It is not urged here in behalf of the registrant that he lost any right to appeal. Indeed, his case was reviewed twice before the Board of Appeals and once before the National Appeal Board. In fact, his appeal to the National Appeal Board was taken at a time when he was already represented by counsel. At no time subsequent to the first appeal do I find any record nor is there any intimation here that the registrant had been injured or harmed in any respect by his failure to receive a notice of classification after the hearing of June 8th.
The registrant had, subsequent to the hearing of June 8th, a full and complete hearing before the hearing officer, Jackson A. Dykman, where he appeared on August 31, 1949. Again I must urge that at no time has it been argued here that the hearing officer did not afford him a full opportunity to urge any ground that he cared to urge in connection with his claim of conscientious objection to service in the United States armed forces.
I have already stated that he was permitted on that occasion to submit a certificate by Mr. Larson, the manager of the American branch of the Watchtower Bible & Tract Society, certifying that he had been duly ordained as a Jehovah's Witness minister, and setting forth in full the function that he was performing as a duly ordained minister and as a member of the Jehovah's Witnesses sect.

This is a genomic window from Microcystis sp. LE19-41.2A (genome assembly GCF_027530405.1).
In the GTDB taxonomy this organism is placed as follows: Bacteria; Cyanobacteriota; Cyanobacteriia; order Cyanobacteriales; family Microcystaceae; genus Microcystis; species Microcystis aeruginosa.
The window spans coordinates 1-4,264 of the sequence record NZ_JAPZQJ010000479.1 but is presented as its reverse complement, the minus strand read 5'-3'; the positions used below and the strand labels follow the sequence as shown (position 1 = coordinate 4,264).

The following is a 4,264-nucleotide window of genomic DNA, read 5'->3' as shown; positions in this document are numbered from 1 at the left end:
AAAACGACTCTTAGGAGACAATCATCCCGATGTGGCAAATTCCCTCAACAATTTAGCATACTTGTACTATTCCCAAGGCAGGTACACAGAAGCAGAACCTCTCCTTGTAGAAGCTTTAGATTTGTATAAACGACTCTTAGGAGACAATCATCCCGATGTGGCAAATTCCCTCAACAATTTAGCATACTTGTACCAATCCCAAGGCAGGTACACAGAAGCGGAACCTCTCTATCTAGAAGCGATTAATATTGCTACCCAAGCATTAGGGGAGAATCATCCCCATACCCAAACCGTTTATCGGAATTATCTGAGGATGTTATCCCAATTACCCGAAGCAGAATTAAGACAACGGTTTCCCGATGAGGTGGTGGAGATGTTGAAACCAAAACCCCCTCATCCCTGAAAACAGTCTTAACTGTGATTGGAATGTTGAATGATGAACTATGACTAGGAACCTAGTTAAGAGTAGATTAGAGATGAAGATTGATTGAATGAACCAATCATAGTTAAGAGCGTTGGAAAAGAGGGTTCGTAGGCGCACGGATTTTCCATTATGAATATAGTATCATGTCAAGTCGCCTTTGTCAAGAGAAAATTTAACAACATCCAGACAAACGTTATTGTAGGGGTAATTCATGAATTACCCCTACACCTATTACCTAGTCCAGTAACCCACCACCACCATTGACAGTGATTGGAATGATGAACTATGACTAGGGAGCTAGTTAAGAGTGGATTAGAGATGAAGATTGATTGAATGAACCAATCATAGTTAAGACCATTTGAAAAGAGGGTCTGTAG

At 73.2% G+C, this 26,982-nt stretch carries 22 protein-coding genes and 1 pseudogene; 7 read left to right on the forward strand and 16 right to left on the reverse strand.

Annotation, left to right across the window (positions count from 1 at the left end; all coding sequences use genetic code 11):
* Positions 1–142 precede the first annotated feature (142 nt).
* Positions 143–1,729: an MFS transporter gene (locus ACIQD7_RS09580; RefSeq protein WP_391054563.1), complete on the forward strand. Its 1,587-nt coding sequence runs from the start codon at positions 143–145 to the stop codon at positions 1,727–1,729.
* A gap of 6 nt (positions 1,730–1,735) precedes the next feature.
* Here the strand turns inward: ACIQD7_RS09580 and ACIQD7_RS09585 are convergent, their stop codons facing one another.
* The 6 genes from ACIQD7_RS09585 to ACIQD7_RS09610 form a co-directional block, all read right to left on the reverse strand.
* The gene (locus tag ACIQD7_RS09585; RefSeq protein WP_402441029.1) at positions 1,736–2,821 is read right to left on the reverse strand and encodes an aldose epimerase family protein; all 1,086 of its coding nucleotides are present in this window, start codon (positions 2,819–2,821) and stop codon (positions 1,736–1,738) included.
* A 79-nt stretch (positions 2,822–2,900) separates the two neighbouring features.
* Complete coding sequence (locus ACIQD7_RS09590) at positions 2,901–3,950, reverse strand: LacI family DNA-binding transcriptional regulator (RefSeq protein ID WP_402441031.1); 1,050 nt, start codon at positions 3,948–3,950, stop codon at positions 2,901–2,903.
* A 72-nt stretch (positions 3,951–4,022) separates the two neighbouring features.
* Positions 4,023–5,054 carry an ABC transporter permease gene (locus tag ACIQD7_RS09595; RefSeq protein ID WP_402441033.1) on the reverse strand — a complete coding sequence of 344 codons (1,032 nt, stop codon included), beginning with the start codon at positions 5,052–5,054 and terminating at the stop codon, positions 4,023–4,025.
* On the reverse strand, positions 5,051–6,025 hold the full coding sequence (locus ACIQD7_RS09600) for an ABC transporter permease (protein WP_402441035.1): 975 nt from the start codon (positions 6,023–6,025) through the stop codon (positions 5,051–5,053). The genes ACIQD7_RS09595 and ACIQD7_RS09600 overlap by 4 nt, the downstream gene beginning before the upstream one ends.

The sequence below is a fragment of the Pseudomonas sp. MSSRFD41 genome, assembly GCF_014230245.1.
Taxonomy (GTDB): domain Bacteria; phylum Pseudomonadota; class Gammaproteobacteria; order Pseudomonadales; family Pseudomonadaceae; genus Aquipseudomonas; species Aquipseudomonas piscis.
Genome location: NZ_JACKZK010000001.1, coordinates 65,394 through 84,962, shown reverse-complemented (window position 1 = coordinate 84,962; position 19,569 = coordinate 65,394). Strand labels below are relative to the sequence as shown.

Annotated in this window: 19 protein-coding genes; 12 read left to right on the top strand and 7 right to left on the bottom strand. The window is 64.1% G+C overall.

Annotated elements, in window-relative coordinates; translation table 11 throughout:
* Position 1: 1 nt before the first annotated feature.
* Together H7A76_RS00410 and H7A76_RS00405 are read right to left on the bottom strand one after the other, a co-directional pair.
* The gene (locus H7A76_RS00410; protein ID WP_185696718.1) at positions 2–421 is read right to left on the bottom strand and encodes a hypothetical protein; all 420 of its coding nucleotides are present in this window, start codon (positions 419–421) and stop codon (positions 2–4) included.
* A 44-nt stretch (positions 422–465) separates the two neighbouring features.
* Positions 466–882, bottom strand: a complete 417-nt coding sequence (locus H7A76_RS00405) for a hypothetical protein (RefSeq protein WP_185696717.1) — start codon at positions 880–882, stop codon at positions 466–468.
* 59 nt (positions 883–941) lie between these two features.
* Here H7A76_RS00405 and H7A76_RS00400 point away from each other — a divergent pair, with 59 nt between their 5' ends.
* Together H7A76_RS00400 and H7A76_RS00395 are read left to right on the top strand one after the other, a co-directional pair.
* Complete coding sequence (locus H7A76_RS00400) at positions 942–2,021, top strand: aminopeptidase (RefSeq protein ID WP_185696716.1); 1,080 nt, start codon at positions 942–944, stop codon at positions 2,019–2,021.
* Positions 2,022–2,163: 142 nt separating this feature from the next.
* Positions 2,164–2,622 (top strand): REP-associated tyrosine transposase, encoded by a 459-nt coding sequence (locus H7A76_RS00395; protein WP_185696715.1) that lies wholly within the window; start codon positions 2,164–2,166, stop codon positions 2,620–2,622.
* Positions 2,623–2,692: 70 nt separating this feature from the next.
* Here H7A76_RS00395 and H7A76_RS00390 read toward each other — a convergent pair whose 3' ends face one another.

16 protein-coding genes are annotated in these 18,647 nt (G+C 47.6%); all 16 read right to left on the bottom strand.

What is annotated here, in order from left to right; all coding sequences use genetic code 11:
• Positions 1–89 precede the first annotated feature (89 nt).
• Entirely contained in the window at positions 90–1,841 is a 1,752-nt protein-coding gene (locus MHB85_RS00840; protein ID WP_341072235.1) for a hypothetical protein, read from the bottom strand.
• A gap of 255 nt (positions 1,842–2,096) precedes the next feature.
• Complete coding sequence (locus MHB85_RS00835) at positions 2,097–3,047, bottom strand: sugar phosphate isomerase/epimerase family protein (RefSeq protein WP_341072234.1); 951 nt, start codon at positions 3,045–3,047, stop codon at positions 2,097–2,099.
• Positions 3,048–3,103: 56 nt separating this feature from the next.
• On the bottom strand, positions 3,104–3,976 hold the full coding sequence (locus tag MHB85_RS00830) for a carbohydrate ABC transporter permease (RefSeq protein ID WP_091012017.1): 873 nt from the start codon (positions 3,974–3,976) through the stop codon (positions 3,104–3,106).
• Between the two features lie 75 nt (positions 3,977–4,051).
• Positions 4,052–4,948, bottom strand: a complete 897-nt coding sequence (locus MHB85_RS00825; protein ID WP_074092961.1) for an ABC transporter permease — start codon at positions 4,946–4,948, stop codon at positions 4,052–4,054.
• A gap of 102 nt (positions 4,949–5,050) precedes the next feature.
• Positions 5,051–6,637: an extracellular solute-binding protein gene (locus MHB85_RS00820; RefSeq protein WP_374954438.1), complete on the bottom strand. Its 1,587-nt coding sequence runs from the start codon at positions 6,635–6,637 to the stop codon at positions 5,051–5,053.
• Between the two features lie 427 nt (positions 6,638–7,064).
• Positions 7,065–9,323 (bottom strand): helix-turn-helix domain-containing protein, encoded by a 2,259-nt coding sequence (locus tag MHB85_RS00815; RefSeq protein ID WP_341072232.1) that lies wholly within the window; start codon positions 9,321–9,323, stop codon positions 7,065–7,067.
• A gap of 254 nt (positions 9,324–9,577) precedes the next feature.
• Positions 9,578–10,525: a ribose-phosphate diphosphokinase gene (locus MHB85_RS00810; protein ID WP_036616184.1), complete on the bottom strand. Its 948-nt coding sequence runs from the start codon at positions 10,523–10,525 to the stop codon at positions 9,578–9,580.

Not only was this reviewed by the Appeal Board but this was reviewed by the Attorney General's representative as indicated by the letter of Peyton Ford, Exhibit 2-K. The Appeal Board reviewed these so-called additional grounds urged before the hearing officer, grounds which by no stretch of the imagination were weaker or fewer than those which he would have urged before the local board on June 8, 1949. And the opinion of the Appeal Board, Exhibit 2-I, dated February 7, 1950, indicates quite clearly that the Board members had considered these new grounds in connection with the final determination of this appeal and after consideration of these new grounds both on the claim for deferment as a conscientious objector and as a minister of the Jehovah's Witnesses, the Appeal Board decided that the registrant should be reclassified in 1-A.